Meera, also known as Mira Bai,was a 16th century Hindu mystic poetess sant and devotee of Krishna. She is celebrated as a Sant of Bhakti movement, particularly the Krishna-focussed Vaishnavism denomination of Hinduism, in northern and western India.

Meera was born in a royal family of Rajasthan, and her education included music, religion, politics and government. She married Bhojraj the crown prince of Mewar in 1516, her husband was wounded in 1518 and died in 1521 after a Hindu-Muslim battle, her own father died in a war with Babur's army in 1527, and little else is known about her life with any certainty. She is mentioned in Bhaktamal, confirming that she was widely known and a cherished figure in the Indian bhakti movement culture by about 1600 CE. Most legends about Meera mention her fearless disregard for social and family conventions, her devotion to god Krishna, her treating Krishna as her lover and husband, and she being persecuted by her in-laws for her religious devotion.

Thousands of devotional poems in passionate praise of Lord Krishna are attributed to Meera in the Indian tradition, but just a few hundred are believed to be authentic by scholars, and the earliest written records suggest that except for two poems, most were written down only in the 18th century. Many poems attributed to Meera were likely composed later by others who admired Meera.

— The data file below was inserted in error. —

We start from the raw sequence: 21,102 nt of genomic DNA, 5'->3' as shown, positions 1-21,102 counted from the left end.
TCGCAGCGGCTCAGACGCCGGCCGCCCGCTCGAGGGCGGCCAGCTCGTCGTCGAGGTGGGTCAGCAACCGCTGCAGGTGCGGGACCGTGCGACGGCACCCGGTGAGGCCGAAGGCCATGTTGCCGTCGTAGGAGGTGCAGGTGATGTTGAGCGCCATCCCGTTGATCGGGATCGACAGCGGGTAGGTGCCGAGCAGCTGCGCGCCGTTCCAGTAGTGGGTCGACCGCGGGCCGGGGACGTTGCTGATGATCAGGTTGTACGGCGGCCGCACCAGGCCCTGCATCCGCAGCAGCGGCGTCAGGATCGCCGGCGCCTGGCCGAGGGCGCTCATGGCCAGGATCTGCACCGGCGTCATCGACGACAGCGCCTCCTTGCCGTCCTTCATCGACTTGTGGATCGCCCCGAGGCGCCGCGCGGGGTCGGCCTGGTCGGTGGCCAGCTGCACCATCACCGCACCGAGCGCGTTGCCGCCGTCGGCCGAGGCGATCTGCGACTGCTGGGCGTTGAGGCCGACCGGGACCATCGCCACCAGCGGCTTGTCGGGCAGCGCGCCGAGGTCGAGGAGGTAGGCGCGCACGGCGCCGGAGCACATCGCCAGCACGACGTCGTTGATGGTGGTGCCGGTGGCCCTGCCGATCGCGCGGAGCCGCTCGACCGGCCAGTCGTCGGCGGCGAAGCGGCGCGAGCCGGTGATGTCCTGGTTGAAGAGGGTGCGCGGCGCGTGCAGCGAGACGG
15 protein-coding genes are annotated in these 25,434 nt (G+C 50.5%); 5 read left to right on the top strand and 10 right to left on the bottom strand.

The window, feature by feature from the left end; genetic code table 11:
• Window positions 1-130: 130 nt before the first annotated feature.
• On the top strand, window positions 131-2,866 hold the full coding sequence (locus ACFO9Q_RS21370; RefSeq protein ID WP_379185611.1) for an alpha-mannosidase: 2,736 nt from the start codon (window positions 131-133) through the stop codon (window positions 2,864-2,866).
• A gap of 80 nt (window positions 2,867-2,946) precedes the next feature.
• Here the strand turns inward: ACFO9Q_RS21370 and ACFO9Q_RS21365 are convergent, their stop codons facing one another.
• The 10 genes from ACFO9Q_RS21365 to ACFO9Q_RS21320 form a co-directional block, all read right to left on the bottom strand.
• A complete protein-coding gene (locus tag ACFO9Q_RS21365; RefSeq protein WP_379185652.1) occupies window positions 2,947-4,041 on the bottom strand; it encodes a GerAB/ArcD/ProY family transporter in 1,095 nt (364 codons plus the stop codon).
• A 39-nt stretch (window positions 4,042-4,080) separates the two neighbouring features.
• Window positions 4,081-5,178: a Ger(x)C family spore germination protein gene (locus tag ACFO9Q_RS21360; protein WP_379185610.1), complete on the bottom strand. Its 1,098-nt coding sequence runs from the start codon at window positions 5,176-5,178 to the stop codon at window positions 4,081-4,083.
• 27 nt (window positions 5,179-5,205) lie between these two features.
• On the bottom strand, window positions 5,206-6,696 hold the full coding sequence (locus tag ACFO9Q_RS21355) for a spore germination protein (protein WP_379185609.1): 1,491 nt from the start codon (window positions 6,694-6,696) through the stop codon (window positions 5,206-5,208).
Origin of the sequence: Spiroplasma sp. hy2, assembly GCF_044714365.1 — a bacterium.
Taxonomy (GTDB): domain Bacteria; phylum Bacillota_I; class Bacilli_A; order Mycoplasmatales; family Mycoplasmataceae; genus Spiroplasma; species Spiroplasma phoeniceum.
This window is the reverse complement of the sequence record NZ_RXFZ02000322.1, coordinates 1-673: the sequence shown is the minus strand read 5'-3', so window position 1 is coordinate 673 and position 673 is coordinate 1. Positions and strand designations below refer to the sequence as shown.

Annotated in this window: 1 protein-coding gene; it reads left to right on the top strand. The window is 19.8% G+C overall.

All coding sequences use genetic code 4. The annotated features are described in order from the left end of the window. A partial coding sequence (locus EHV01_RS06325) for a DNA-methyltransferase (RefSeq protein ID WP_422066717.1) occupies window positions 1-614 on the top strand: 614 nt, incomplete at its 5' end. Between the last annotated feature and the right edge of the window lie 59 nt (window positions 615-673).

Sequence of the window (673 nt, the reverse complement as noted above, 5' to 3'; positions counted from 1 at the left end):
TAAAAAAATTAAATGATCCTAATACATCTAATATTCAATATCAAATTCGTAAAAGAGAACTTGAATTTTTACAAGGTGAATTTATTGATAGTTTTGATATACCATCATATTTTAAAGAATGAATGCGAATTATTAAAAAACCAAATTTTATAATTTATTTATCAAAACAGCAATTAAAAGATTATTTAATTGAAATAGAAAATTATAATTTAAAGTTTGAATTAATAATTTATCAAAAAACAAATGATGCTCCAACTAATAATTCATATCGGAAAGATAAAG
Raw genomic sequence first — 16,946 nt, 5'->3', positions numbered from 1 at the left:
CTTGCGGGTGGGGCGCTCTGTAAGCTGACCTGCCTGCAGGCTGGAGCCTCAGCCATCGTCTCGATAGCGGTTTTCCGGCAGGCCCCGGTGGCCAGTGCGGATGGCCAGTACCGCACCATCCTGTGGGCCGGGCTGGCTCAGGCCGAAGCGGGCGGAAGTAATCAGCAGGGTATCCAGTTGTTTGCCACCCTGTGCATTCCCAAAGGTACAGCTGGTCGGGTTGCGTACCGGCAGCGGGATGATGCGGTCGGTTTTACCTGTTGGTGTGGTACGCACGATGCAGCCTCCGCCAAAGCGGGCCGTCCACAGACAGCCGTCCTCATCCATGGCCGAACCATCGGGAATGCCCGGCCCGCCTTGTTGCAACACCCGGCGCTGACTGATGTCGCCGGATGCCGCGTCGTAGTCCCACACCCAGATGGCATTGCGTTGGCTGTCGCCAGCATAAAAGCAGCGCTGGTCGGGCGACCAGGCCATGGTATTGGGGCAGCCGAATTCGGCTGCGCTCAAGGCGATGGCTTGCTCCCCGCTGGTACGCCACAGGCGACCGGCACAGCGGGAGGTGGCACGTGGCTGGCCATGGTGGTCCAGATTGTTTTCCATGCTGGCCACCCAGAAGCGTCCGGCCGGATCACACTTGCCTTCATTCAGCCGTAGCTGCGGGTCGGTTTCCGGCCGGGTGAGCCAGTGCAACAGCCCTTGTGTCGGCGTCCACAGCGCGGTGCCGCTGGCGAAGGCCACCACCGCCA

Meera poems are dedicated to Krishna calling him the Dark One or the Mountain Lifter. Meera's poems are lyrical padas (metric verses). While thousands of verses are attributed to her, scholars state that only a small fraction of those are authentic. There are no surviving manuscripts of her poetry from her century, and the earliest records with two poems credited to her are from early 18th-century, more than 150 years after she died. The largest collection of poems credited to her are in 19th-century manuscripts. Scholars have attempted to establish authenticity based on both the poem and Meera being mentioned in other manuscripts as well as from style, linguistics and form.

In her poems, Krishna is a yogi and lover, and she herself is a yogini ready to to take her place by his side unto a spiritual marital bliss. Meera's style combines impassioned mood, defiance, longing, anticipation, joy and ecstasy of union, always centered on Krishna.

Source :

Featured Programs

Featured Videos